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Author Topic: A New Ipheion ?  (Read 1808 times)


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A New Ipheion ?
« on: December 07, 2015, 02:31:23 PM »
                                                         IPHEION UNIFLORUM 'BOB HOPE'
    My Father was born in Eltham in 1920, in those days it was situated in North Kent but decades later it was swallowed by the Greater London sprawl. Five years earlier Frankie Howerd was born a short distance away to munitions workers but in 1903 there was an even more famous birth in the town, that of entertainer Bob Hope.
    I sometimes went back to look around and visit various places. On one such visit I noticed a colony of Ipheion uniflorum, the common pale coloured form, growing in a garden. Amongst the clump I noticed that a number were mutating, either by flower shape or colour, sometimes both. A while later during another visit, I saw some seed had formed, so I offered to exchange some plants for the pods when they were ripe. The offer was accepted and I managed to get enough seed to fill a 5” pot quite comfortably.
    The seedlings were grown on for a few years and one seemed worthy of further investigation. The flowers first opened in a claw like fashion with the reverse of the petals having a wine red colour. The red changes in shade as the flower ages and the petals widen to resemble a normal Ipheion uniflorum. At first the flowers are white but then they start to change into a blue, similar to the well known ‘Wisley Blue’. The colour of the petal reverse would indicate further breeding should be carried out with the intention of transferring the red pigmentation to the front. After some years of experimenting, I’ve decided that plants kept in a pot or pan show the best colour over garden grown versions.  Taken into the Alpine or Green House when the buds are just breaking ensures that a good show is obtained. Grown outside ‘Bob Hope’ is quite hardy here in the windswept Fens and no doubt will survive easily in most parts of the UK.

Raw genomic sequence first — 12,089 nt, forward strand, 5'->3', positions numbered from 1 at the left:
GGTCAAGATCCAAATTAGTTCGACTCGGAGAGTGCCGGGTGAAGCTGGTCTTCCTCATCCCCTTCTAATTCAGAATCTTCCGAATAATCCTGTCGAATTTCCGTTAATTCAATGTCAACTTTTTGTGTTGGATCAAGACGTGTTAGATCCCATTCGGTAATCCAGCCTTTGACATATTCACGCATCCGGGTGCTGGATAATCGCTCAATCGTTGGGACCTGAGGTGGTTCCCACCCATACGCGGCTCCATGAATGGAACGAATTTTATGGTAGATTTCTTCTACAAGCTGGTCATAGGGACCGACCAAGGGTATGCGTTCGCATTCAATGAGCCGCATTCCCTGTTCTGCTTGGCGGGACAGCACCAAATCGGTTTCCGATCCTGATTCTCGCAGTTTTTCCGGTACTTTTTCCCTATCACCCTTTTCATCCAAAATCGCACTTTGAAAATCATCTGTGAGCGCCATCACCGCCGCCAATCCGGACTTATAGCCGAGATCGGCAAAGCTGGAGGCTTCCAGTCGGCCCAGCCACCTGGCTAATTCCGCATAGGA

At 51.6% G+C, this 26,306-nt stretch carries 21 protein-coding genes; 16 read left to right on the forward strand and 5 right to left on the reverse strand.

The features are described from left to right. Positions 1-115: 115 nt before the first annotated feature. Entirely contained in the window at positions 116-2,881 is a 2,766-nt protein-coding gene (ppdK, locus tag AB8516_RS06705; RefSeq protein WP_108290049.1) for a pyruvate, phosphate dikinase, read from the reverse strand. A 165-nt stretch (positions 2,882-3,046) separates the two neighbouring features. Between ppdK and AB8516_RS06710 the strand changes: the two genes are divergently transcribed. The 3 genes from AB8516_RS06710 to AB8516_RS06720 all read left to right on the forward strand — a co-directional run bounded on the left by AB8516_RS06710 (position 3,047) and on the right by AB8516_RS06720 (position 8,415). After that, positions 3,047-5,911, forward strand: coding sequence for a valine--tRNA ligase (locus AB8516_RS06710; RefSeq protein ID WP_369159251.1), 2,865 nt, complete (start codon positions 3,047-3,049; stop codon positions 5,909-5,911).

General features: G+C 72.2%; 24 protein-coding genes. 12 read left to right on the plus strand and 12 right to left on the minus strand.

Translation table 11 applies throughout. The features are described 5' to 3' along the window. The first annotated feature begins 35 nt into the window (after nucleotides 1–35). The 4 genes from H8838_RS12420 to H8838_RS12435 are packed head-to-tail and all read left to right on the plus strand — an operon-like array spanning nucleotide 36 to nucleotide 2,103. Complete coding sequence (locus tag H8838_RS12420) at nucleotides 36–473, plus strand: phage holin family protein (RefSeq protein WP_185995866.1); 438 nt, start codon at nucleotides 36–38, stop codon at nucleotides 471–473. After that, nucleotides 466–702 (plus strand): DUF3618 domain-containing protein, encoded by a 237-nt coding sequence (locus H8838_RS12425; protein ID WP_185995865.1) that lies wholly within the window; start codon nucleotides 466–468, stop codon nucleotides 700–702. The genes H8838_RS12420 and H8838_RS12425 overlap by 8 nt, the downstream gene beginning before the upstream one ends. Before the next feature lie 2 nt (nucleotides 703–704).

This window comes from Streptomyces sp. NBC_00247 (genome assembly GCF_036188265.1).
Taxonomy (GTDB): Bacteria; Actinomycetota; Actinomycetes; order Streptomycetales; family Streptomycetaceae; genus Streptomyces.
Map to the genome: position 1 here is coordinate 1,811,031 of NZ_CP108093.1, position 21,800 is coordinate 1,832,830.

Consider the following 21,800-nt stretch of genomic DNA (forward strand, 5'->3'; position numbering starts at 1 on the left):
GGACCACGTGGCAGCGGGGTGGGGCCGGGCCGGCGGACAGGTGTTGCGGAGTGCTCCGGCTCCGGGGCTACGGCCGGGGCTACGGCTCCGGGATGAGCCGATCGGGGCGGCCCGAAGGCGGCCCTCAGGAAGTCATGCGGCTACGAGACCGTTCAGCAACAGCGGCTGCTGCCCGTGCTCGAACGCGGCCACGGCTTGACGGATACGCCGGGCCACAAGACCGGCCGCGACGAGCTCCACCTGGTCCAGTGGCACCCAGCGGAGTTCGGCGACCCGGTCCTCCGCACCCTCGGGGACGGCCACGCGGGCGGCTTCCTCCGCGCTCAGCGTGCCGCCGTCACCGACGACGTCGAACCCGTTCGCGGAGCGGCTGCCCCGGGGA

When the original plants were spotted, they were not too far from what was the Eltham Little Theatre. During the 1980’s Bob Hope heard of the financial plight of the Eltham Little Theatre while partaking in a golf tournament in the UK. He came to the Theatre’s aid and raised enough money  to save the day. As a gesture of gratitude, the theatre was renamed “The Bob Hope Theatre”.
    Found so close to the theatre, Ipheion ‘Bob Hope’ seemed the obvious name. I will take more photos this season as I cannot find the one showing the final change to blue.
    Regarding the correct genus, I consulted “The Plant List” for guidance regarding the current accepted name. Neither Ipheion or Tristagma was given as a synonym and both were stated as being accepted. (Triteleia uniflora Lindl.is given as a synonym for Tristagma uniflorum, I would have thought Ipheion uniflorum would be a synonym too under the circumstances. I’m more confused now than ever, now.
(Also, Ipheion ‘Rolf Fiedler’ now seems to be considered, by some, as a form of the species I. peregrinans as it obviously isn’t I.uniflorum. The Plant List only mentions the species peregrinans under Tristagma, totally ignoring Ipheion as a synonym. Tristagma peregrinans ‘Rolf Fiedler’ isn’t quite so easy to pronounce).
Check out plant names at :-    http://www.theplantlist.org/

Sutton Bridge in The Fens


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